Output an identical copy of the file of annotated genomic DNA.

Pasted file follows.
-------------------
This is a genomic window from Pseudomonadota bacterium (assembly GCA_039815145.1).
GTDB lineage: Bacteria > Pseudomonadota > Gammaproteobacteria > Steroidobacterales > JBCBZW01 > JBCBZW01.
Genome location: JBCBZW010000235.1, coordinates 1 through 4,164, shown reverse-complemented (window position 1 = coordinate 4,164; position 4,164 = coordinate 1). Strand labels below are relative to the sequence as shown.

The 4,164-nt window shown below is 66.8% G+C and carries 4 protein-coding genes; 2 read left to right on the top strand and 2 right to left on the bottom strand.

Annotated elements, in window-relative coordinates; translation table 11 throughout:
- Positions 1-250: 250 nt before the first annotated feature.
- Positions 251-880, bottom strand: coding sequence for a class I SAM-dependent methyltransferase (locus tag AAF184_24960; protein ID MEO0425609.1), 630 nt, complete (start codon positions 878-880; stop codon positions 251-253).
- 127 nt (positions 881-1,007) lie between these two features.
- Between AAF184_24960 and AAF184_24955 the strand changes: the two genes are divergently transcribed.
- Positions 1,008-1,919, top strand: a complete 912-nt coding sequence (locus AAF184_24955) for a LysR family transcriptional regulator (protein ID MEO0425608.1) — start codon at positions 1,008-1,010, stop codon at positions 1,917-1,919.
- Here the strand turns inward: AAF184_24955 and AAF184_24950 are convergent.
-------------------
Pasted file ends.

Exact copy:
This is a genomic window from Pseudomonadota bacterium (assembly GCA_039815145.1).
GTDB lineage: Bacteria > Pseudomonadota > Gammaproteobacteria > Steroidobacterales > JBCBZW01 > JBCBZW01.
Genome location: JBCBZW010000235.1, coordinates 1 through 4,164, shown reverse-complemented (window position 1 = coordinate 4,164; position 4,164 = coordinate 1). Strand labels below are relative to the sequence as shown.

The 4,164-nt window shown below is 66.8% G+C and carries 4 protein-coding genes; 2 read left to right on the top strand and 2 right to left on the bottom strand.

Annotated elements, in window-relative coordinates; translation table 11 throughout:
- Positions 1-250: 250 nt before the first annotated feature.
- Positions 251-880, bottom strand: coding sequence for a class I SAM-dependent methyltransferase (locus tag AAF184_24960; protein ID MEO0425609.1), 630 nt, complete (start codon positions 878-880; stop codon positions 251-253).
- 127 nt (positions 881-1,007) lie between these two features.
- Between AAF184_24960 and AAF184_24955 the strand changes: the two genes are divergently transcribed.
- Positions 1,008-1,919, top strand: a complete 912-nt coding sequence (locus AAF184_24955) for a LysR family transcriptional regulator (protein ID MEO0425608.1) — start codon at positions 1,008-1,010, stop codon at positions 1,917-1,919.
- Here the strand turns inward: AAF184_24955 and AAF184_24950 are convergent.